“Did you see that look?” I ask.

He nods, grinning. He shakes his head and says, “That’s the kind of killer instinct I wish our son had.”

I look back towards the game. After a moment he adds, “Do you know who had that look as a kid? Your brother.”

I laugh. “My brother was born with that look!” This may actually be true; they didn’t videotape deliveries in 1976, so we’ll never know for sure.

“I had that look.”

I’m skeptical. “You had that look at age 7?”

“I did.”

“My mother probably has ten pictures of my brother with that look. No, more than ten.”

He points at me. “You never had that look.”

He blames my genes for our son’s lack of sports interest and instinct. The year I played high school basketball, my entire team stood up and cheered on the single occasion I fought another girl for the ball. Standing 5’10” at age 14, I had only joined the team so that my dad would pay for ballet lessons. I had no interest, no killer instinct.

I shrug. He can blame me, but it’s got to be a recessive trait because my family is full of jocks and sports fanatics. When I was a year old my mother broke her leg in a highly competitive game of backyard volleyball. That would never happen to me, because having a one-year-old is a perfect excuse to sit any game out.

“I wonder if our three-year-old will have that look,” I say.

“He’d better! Otherwise this baby is our only hope.” He holds up the baby and smiles at him. “Yes! You would be our only hope. Are you going to have that look?”

I have a hard time imagining it. I think he’d better pin his hopes on the three-year-old.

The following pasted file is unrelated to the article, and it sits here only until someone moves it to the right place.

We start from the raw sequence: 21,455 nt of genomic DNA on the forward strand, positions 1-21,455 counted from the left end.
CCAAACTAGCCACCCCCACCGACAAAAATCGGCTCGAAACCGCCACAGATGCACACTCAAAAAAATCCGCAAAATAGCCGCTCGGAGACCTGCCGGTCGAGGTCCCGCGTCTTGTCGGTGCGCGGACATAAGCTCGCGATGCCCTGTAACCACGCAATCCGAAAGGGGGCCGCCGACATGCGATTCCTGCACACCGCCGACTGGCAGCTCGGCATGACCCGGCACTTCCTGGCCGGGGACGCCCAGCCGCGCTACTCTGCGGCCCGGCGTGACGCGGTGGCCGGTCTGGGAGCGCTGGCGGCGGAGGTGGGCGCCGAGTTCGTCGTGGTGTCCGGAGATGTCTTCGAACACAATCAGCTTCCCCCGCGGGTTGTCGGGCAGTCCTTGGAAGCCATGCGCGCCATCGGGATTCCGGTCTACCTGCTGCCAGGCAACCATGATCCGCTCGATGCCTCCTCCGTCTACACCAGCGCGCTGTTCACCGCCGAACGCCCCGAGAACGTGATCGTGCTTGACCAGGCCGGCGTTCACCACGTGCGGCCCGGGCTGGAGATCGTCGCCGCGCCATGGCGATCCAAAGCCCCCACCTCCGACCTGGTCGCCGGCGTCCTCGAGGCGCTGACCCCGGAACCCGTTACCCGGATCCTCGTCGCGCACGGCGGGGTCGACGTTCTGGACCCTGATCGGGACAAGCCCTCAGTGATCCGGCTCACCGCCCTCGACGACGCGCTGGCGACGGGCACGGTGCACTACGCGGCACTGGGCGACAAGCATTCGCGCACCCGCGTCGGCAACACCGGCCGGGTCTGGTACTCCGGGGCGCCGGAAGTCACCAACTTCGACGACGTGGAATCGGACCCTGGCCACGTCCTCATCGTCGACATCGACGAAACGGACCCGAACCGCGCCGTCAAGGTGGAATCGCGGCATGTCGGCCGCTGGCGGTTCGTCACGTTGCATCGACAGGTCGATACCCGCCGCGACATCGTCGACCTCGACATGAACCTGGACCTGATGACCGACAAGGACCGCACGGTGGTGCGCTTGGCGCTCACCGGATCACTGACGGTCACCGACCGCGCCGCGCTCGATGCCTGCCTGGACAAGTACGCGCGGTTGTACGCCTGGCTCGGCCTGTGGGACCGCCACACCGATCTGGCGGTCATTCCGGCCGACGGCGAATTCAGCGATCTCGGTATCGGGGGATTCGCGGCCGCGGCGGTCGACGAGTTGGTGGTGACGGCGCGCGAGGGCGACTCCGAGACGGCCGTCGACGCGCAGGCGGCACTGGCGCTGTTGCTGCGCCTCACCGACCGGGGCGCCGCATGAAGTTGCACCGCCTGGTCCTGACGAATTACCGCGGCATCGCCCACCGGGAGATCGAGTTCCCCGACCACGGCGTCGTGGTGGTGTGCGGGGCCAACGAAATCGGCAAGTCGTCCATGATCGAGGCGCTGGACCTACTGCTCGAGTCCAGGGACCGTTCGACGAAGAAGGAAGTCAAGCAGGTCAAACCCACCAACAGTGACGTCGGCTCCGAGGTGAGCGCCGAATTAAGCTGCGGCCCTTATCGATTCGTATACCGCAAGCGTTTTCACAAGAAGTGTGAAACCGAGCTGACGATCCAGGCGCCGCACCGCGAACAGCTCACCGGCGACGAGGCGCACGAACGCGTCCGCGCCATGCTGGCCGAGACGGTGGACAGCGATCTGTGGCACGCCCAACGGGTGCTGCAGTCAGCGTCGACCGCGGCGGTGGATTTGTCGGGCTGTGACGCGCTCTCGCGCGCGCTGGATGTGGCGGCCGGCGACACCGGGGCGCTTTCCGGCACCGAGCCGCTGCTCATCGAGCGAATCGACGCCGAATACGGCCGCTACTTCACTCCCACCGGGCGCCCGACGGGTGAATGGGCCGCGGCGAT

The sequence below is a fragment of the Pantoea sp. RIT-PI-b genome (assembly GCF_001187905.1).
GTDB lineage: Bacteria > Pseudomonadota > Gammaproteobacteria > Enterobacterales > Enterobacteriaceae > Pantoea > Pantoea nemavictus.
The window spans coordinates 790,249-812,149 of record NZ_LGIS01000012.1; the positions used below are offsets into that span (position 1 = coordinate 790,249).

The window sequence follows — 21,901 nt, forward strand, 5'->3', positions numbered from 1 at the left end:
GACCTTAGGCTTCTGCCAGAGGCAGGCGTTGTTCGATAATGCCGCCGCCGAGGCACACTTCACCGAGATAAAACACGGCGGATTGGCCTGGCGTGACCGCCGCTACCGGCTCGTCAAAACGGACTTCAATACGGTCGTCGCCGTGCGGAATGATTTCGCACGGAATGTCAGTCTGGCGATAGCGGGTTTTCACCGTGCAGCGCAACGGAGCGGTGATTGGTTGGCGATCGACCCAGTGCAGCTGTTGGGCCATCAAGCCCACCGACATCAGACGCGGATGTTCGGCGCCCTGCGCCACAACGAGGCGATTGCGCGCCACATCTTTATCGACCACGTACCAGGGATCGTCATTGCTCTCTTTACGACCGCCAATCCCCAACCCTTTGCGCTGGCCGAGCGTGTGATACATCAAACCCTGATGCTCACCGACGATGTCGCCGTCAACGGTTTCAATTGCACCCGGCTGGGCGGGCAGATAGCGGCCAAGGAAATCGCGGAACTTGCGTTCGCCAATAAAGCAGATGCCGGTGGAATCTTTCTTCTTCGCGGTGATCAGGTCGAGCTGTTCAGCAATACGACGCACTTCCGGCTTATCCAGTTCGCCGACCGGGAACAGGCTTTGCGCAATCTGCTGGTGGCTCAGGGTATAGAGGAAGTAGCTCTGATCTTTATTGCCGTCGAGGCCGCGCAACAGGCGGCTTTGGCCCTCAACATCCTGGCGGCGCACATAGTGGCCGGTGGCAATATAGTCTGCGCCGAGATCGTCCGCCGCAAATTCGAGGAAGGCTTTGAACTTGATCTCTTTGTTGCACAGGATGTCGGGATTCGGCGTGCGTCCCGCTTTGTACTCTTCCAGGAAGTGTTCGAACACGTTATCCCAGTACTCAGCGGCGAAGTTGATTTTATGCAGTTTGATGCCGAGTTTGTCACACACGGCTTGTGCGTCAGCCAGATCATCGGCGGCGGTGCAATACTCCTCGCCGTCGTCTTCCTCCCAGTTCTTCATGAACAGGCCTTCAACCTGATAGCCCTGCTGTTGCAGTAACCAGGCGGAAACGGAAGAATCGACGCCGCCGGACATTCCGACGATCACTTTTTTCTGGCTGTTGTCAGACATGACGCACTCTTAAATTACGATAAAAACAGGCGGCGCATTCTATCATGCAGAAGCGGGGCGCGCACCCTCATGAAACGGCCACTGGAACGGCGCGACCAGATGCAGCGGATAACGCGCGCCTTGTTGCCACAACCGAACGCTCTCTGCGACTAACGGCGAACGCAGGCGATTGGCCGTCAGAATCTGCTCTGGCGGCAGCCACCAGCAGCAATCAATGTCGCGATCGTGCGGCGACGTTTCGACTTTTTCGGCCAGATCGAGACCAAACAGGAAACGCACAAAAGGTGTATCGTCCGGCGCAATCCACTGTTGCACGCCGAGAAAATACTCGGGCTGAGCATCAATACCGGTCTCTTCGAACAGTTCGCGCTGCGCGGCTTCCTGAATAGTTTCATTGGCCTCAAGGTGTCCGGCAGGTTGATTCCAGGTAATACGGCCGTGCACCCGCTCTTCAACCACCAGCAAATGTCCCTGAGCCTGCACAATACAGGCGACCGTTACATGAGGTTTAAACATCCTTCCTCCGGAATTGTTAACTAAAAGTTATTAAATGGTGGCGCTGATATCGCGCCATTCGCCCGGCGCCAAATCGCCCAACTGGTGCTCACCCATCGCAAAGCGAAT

Why the baby doesn’t have a name yet

Our third child, a boy, is due in April. My husband and I do not have a name picked out and likely won’t by the time he arrives. With our two older sons, we brought a list of possible names to the hospital and named each baby the day after he was born.

A couple of nights ago we had a long (and initially productive) baby-name discussion. This is how it ended:

I said, “I still like Grayson. Or maybe just Gray. Something like—“

“Something Batman-esque?” He asked.

“No, I didn’t think of that, but there’s your comic-book connection.”

“Something that says, ‘My parents were doomed acrobats?’”

“Shut up! Are you going to let me say—“

“Something that says, ‘boy ward?’”

“SHUT UP! What I’m trying to say is, ‘Something like Grace, but for a boy.’”

“Something that indicates a possibly inappropriate relationship with my legal guardian and benefactor?”

I ignored that, but was suddenly struck by his earlier comment: “’My parents were doomed acrobats!’ God, you’re a dork!” Then I laughed for about five minutes straight.

Somewhere in there, he said, “Nice delayed reaction.” I laughed so hard I had to pee.

When I came out of the bathroom, he said, “I’ll let you name the kid Grayson if his middle name can be Nightwing.”